Why I Don’t Doubt the Existence of God

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My freshman year in college, I landed (quite unintentionally) in an honors writing intensive class on Darwin which shook my faith right to the foundation. Sometime in college—not sure if it was that fall or later, when the fallout had time to settle—I remember sitting on the rough stoop outside the “back door,” so called even though it was on the front of the house because it was the work entrance with an iron bar to scrape manure off boots before coming inside, and saying to my mom, “Sometimes I wonder if I really believe any of this stuff at all.”

As a Catholic mother myself, that sounds like just about the worst thing a child can say to you, but my mom handled it with tremendous grace. She sighed. “Well, Thomas Aquinas said that you could prove the existence of God, but it would take so long to do it, it’s better to take it on faith. But everything in the universe is caused by something. And before that there’s another cause, and before that another one. And if you go back to the very beginning of all that, that’s God.”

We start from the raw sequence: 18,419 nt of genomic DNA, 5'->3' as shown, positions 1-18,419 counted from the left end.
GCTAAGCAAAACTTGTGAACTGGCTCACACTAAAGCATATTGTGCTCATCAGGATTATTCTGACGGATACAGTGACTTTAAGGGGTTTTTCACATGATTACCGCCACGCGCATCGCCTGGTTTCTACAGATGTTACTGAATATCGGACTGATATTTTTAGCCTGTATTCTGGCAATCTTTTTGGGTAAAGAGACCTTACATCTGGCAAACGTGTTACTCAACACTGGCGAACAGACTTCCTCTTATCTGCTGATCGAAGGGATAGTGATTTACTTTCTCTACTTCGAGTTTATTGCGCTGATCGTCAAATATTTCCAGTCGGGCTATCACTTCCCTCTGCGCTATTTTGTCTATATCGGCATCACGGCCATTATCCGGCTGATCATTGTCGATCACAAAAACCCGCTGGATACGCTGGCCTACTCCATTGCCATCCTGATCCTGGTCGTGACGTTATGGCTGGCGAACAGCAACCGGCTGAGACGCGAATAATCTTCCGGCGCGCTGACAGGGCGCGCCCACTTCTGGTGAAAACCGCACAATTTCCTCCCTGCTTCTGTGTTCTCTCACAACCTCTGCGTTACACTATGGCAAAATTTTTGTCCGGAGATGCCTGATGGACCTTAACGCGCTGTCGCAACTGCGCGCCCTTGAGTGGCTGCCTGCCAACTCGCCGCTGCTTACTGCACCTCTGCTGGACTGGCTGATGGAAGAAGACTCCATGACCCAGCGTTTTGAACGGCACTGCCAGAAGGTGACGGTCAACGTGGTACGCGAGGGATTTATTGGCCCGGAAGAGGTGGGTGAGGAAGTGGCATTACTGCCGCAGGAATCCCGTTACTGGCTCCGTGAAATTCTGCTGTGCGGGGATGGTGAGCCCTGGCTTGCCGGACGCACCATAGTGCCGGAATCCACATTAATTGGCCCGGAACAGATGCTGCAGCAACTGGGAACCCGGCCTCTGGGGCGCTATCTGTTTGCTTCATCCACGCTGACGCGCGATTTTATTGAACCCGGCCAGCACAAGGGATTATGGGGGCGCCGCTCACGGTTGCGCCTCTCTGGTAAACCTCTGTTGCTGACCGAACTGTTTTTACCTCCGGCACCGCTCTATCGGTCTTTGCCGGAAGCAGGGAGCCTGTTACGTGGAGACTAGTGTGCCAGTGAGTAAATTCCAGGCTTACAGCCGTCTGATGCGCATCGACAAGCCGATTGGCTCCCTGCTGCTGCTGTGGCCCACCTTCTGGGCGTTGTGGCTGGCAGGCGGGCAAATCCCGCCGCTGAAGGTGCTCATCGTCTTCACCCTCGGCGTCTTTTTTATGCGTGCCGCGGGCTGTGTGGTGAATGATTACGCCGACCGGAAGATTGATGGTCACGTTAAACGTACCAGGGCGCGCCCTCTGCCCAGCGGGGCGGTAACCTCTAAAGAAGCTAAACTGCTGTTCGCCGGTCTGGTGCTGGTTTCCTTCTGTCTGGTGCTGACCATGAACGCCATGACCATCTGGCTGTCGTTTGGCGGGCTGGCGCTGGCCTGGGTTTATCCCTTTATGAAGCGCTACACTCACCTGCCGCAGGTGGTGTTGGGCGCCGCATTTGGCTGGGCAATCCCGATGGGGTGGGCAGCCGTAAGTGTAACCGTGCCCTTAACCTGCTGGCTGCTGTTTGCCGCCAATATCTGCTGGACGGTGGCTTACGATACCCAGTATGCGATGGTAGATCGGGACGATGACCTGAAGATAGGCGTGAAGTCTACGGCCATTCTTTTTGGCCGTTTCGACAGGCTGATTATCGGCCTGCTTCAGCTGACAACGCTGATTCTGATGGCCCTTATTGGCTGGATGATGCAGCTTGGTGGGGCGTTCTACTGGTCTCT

It was a simple revelation but one that resonated deeply.

Twenty-some years later, I no longer doubt the existence of God. At all. Ever. I doubt many other things. I question many other things. I have a rocky relationship with the Gospel of John, for instance, because it seems to me that Jesus goes around picking fights and being deliberately obtuse. It’s hard for me to see through John’s advanced theology to who Jesus was and what he was like when he walked the earth.